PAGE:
1. The Richest Man In Babylon by George S. Clason
This book was published in 1926 and as far as I can tell, it had been the primary popular book on personal finance.
Usually, I’m not into parables. But this is often an excellent book. It’s the sole parable that I’ve read that creates the message of the book even more powerful.
What it comes right down to is this: Rich people are rich because they save their money, don’t get in debt, and don’t spend their money foolishly.
Clason recommends saving lots of 10% of your income (I believe you ought to save 50% — more thereon later). He calls saving “paying yourself first.” That’s a crucial mindset.
You only get rich by paying yourself. Don’t foolishly spend all of your money on belongings you don’t need. once you do this, you pay others, not yourself.
Everyone should read The Richest Man In Babylon — the sooner the higher.
2. Your Money Or Your Life by Vicki Robin and Joe Dominguez
What I enjoyed most about this book is that it teaches you to rework your relationship with money. this may change your life.
Money is some things you trade your life energy for. believe it. you're employed to earn money.
But you spend some time to figure. That’s why Robin and Dominguez spend the primary part of this book to form us aware that more isn't better.
More money is particularly not better if you've got to place your own well-being on the road. It’s never worthwhile. Just ask the family of the bankers who committed suicide during any recession.
If you would like to measure a healthy and wealthy life, you want to detach yourself from money. rather than striving for more, recover at managing your money.
Save it. And don’t waste it on stuff you don’t need. Your Money Or Your Life starts out strategically and gets more practical towards the top.
3. The Intelligent Investor by Benjamin Graham (with commentary by Jason Zweig)
I bought my first stocks once I was 20 years old. At the time, the finance sector was doing great, and that I thought it might be good to take a position in ING, the main Dutch bank.
Oh yeah, I should mention that this was in 2007, right before the financial crisis. I invested €1500 in ING and €500 in AEGON, a Dutch asset management firm.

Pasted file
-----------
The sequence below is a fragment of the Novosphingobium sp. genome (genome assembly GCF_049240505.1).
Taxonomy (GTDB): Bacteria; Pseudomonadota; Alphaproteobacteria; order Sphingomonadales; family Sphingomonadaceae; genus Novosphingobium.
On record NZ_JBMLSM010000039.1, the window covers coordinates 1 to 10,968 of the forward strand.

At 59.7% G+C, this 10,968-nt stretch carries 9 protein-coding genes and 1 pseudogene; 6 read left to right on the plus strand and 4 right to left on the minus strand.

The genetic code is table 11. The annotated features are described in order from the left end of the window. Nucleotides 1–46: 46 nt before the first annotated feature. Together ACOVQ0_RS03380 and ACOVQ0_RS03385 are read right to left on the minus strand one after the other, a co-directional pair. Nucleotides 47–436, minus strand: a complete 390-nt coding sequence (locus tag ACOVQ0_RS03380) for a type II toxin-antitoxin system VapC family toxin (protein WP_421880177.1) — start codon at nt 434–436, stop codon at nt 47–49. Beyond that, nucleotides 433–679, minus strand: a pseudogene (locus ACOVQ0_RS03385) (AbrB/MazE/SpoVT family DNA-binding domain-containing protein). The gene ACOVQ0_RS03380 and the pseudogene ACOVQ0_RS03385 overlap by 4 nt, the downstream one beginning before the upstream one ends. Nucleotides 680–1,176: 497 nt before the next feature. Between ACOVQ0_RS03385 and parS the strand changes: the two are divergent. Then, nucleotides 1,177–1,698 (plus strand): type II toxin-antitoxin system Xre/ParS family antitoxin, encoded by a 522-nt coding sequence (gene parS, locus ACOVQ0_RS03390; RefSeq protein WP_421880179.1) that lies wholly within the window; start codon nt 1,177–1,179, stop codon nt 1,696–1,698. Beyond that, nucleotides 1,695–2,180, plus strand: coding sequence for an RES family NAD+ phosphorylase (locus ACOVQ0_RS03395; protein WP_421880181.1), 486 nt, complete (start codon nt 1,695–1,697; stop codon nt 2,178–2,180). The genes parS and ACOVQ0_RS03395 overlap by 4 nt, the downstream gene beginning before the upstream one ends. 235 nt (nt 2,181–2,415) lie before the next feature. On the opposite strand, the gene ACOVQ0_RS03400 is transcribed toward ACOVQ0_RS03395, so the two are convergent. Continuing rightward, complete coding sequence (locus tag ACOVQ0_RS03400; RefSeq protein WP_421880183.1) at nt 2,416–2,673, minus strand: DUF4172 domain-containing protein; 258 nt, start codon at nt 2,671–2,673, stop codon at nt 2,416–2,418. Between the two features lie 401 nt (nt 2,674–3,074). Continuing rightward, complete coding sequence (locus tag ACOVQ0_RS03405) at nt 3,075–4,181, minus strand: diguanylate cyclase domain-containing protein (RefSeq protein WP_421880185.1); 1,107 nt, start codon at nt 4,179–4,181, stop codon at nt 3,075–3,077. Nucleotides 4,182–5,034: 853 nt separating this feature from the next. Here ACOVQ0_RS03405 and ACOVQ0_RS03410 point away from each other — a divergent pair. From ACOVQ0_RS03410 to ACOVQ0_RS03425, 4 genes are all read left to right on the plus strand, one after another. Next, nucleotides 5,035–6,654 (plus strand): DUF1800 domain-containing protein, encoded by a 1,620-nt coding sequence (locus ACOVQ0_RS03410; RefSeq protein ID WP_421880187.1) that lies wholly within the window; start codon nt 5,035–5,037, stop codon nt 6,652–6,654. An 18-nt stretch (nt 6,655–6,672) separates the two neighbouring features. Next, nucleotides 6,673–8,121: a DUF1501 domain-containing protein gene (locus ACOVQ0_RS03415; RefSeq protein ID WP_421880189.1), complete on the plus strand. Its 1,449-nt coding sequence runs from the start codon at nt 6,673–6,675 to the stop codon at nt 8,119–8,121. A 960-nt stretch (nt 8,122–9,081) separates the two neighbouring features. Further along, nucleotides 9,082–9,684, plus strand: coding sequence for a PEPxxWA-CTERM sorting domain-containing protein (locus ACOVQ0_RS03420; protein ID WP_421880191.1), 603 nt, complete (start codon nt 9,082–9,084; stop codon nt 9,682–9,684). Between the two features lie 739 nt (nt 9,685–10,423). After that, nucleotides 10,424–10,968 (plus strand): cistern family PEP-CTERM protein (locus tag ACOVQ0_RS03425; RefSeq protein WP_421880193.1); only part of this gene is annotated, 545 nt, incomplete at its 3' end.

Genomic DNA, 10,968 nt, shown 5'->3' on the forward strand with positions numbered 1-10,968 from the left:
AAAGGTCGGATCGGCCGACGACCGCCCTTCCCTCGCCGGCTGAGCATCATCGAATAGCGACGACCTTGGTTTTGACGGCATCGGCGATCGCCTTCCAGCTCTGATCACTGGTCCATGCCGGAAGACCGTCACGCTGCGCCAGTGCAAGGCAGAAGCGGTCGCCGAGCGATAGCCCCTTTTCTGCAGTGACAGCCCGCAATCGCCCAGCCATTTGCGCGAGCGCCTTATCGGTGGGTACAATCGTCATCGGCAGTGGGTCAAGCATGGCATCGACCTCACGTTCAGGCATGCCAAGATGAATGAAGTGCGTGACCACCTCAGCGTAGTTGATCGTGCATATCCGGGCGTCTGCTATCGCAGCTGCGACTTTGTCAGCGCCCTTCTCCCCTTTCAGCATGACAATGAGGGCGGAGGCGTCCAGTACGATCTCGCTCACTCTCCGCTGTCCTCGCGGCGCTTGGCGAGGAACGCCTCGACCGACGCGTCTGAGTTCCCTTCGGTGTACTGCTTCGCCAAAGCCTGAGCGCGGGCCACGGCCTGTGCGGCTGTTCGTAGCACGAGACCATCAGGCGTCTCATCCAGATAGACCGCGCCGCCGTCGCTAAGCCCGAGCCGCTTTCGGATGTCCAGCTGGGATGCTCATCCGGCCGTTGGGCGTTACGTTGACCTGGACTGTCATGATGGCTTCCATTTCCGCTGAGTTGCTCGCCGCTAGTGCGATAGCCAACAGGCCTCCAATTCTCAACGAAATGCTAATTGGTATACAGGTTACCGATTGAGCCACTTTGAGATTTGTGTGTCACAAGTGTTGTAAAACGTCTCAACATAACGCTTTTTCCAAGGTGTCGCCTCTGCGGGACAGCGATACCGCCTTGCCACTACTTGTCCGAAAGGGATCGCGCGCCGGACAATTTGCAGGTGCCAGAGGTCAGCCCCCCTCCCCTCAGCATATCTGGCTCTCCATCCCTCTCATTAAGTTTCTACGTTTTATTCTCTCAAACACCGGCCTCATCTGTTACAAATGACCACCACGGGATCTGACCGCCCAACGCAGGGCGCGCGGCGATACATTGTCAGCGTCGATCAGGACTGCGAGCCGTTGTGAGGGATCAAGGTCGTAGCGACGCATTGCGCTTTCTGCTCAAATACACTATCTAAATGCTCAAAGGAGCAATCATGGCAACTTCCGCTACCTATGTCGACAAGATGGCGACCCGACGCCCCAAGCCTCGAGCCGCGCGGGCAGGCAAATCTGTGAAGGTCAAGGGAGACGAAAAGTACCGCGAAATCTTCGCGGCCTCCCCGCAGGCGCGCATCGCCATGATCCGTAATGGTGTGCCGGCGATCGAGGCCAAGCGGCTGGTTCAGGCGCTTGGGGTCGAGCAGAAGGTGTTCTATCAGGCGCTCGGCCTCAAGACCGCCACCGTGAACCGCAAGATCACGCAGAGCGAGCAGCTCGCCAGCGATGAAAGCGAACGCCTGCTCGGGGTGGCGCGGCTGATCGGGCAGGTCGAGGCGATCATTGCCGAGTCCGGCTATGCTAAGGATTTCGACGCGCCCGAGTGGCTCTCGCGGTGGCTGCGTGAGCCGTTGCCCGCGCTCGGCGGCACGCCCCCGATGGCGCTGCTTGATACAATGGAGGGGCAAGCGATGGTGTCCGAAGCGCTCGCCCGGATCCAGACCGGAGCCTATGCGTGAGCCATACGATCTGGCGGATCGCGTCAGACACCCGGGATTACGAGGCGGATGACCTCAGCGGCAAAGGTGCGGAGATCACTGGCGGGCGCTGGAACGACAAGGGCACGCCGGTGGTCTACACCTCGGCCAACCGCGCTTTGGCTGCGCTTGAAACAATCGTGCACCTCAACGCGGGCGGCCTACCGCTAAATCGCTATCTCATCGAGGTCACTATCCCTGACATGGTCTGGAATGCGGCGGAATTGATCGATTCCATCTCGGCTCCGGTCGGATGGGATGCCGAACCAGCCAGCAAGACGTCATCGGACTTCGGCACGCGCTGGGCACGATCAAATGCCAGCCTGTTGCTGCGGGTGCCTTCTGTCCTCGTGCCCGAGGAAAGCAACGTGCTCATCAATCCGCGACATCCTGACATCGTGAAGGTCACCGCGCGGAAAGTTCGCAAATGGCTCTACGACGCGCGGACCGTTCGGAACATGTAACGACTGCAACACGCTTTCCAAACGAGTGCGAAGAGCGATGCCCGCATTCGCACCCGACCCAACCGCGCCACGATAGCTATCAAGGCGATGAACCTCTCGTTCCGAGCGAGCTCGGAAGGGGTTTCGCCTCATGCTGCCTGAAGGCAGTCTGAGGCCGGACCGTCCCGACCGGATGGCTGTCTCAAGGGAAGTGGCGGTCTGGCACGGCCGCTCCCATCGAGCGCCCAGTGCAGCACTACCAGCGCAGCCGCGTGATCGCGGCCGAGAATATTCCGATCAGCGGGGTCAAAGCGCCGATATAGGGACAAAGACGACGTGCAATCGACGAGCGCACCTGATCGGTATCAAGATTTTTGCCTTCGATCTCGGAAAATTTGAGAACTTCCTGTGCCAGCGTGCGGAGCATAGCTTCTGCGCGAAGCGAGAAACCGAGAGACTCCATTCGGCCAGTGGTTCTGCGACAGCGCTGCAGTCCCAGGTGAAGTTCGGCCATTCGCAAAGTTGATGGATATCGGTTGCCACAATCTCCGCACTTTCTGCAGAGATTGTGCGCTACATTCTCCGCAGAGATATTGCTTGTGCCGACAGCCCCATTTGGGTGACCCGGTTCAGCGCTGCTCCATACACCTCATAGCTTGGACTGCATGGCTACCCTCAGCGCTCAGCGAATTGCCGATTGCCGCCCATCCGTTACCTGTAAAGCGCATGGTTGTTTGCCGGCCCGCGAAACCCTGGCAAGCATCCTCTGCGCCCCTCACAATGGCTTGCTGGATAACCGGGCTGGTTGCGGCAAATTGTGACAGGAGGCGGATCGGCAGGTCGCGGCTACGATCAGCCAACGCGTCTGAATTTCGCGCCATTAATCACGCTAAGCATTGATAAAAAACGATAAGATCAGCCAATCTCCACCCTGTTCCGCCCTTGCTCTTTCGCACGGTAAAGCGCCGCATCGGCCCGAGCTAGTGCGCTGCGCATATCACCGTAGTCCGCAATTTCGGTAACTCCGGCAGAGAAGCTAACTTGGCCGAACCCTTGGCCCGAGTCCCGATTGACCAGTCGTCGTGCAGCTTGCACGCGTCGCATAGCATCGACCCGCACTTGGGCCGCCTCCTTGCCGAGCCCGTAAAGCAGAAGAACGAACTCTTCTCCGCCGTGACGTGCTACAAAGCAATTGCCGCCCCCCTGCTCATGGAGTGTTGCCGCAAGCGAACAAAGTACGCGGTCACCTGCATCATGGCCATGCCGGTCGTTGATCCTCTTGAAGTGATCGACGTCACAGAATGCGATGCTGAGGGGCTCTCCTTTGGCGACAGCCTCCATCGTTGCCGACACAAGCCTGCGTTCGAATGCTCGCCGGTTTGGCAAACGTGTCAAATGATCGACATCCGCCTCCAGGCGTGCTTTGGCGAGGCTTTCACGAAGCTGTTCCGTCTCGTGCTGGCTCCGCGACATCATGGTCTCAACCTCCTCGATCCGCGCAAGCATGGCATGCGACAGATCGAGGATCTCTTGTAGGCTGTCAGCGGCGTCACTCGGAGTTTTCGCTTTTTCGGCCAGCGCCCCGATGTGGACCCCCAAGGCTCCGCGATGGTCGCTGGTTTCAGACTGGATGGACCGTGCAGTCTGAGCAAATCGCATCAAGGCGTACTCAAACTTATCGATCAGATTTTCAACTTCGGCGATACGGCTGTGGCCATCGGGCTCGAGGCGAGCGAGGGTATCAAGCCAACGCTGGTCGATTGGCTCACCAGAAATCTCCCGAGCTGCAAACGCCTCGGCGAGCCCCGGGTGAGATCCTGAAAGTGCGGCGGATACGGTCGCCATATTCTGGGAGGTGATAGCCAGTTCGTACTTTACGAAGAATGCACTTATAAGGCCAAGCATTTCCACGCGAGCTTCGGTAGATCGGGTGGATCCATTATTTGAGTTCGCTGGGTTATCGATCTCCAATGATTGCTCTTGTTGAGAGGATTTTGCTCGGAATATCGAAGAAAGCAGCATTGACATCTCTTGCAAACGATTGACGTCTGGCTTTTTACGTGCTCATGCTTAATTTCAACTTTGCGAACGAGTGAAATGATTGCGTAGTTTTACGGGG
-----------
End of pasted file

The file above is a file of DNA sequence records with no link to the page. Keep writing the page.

It was about half my savings at the time — tons of cash for a student. And a couple of months later, when Lehman Brothers collapsed, my stock portfolio was worth only a couple of hundred euros in total.
Man, I used to be so annoyed. I can’t even tell you ways livid I used to be. But looking back, I understand that losing money may be a part of investing.
And fortunately, I didn’t sell and waited until the stocks recovered. That took eight years, though.
I decided to not invest in individual stocks anymore. and therefore the Intelligent Investor is one of the foremost important books that helped to understand investing in stocks isn't on behalf of me.
4. the small Book of Sense Investing by Jack Bogle
The reason I ended investing in individual stocks is Jack Bogle. This man may be a true hero.
He founded Vanguard and created index funds. Unlike everyone else in finance, he’s not worth billions. Why? He created financial products for the people.
Vanguard may be a unique company. Why? It’s the sole company in finance that has an equivalent interest as you. once you invest in their funds, they win, and you win.
But every firm, banker, broker, or advisor in finance, has different interests. Namely, their own. And sure, this is often a black and white view. There are many unbiased financial advisors too.
But why do you have to give them your money if you'll invest your money by yourself? rather than buying individual stocks, Jack Bogle demonstrated that it’s far better to shop for all the stocks during a certain index, industry, group, or maybe country.
History has shown us that indexing outperforms the bulk of mutual funds. Plus, the fees of index funds are lower because they don’t have managers or expensive offices.